Daniel Post Senning: “Honey, I love you…”
Lizzie Post: “Honey, I love you” is a great place to start, Dan.
Daniel Post Senning: “When you’re eating lasagna on our laps in front of the TV, it really doesn’t matter to me at all. When we’re out, I would want to know about something that X, Y, or Z,”
Lizzie Post: Be delicate with that sample script, but either way, we think that if this is really important to you, then broach the subject.
Daniel Post Senning: It’s worth it.
If you’re using your talents as a gift, have the conversation upfront
Lizzie Post: Our next question comes from Laurel in Washington, DC. And she writes, “I played piano for my friend’s wedding last year. I was honored, and it was great. But, preparing for it took a lot of work. Here’s the thing: I still haven’t gotten them a gift. I recently confessed this to another friend who suggested that playing music at their wedding sufficed as a gift. Is that true? Have I already done my part?”
Daniel Post Senning: Laurel, yes you’ve kind of done your part. That is true. At the same time, you really haven’t done it all yet, I don’t think.
Lizzie Post: Right.
Daniel Post Senning: It’s not quite gonna get there.
Lizzie Post: No.
Daniel Post Senning: You didn’t talk about it ahead of time.
Lizzie Post: That’s correct.
Daniel Post Senning: And they probably would’ve taken that it would have counted as the gift.
Lizzie Post: Bingo!
Daniel Post Senning: So, I would recommend that you get her a little something. It doesn’t need to be a big deal. You have done a lot already, and I’m sure that they appreciate it. I’m sure that they treasure the experience of you participating in the wedding in that way, and that is significant. But, at this stage, a little gesture, a little something, that you approached as an opportunity, not necessarily as an obligation, might be a nice way to round out this whole experience.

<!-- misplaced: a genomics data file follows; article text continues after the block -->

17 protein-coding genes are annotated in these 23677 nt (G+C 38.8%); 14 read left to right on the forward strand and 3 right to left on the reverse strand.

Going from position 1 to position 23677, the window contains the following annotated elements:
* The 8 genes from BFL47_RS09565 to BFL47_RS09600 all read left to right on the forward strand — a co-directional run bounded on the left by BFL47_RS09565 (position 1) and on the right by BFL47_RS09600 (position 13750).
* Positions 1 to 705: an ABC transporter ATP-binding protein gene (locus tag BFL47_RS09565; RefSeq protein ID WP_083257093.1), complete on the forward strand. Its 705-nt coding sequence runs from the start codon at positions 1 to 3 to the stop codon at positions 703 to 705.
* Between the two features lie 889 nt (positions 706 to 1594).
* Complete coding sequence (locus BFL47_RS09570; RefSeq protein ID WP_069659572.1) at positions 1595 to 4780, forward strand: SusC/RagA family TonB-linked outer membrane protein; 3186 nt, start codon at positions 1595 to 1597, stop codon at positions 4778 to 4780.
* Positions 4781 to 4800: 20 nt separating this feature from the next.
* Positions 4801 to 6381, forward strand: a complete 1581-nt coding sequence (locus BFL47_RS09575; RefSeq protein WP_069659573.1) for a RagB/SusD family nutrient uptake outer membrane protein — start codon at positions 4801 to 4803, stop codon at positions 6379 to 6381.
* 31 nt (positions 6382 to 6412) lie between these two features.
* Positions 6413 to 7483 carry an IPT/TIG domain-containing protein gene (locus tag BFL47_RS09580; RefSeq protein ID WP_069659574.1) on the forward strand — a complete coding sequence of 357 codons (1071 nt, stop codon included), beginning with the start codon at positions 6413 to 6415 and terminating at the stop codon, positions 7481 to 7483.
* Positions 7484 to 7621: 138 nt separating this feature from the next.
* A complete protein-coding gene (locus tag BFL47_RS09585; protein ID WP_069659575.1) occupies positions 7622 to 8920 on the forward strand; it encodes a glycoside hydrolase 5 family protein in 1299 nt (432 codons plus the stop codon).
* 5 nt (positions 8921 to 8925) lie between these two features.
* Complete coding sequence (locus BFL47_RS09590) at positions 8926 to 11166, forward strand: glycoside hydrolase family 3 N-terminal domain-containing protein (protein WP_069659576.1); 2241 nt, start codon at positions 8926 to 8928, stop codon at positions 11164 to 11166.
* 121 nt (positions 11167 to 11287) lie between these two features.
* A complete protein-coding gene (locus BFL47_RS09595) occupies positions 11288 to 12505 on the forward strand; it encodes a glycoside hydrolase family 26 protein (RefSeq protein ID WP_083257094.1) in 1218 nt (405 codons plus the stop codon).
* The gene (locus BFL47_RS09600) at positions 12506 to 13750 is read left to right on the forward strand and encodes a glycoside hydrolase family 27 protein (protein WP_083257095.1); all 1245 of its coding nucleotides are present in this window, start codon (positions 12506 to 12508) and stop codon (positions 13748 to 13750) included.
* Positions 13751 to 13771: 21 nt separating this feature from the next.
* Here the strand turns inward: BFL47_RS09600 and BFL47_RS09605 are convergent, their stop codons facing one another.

Lizzie Post: And in the future, it is perfectly OK for you to ask friends whether they would like this to be the gift to their wedding or just a part of their wedding. Things like that — especially if you do this professionally and usually get paid for it — that’s something that it’s OK for you to broach that subject with your friends when they ask you to perform at their weddings.
Daniel Post Senning: You might even say, “I’d like to offer to do this as a wedding gift for you.”
Lizzie Post: Yes — bingo! Love it. Communication, always helpful.
You get a car! You get a car! You get a car!
Daniel Post Senning: All right. One last question. It comes from Daniel in Vermont.
Lizzie Post: What a coincidence!
Daniel Post Senning: Dan writes– I mean, Daniel writes, “How should one respond when a national radio host asks his buddies and frequent guests to do his job for him? Follow up: What thank-you present should he absolutely give them?”
Lizzie Post: A car! A car feels really appropriate for this circumstance.
Daniel Post Senning: Not bad. A little bigger than I was thinking. Scotch?
Lizzie Post: Car and scotch!
Daniel Post Senning: Appropriate.
Lizzie Post: We are the experts.
Daniel Post Senning: There you go, Daniel in Vermont.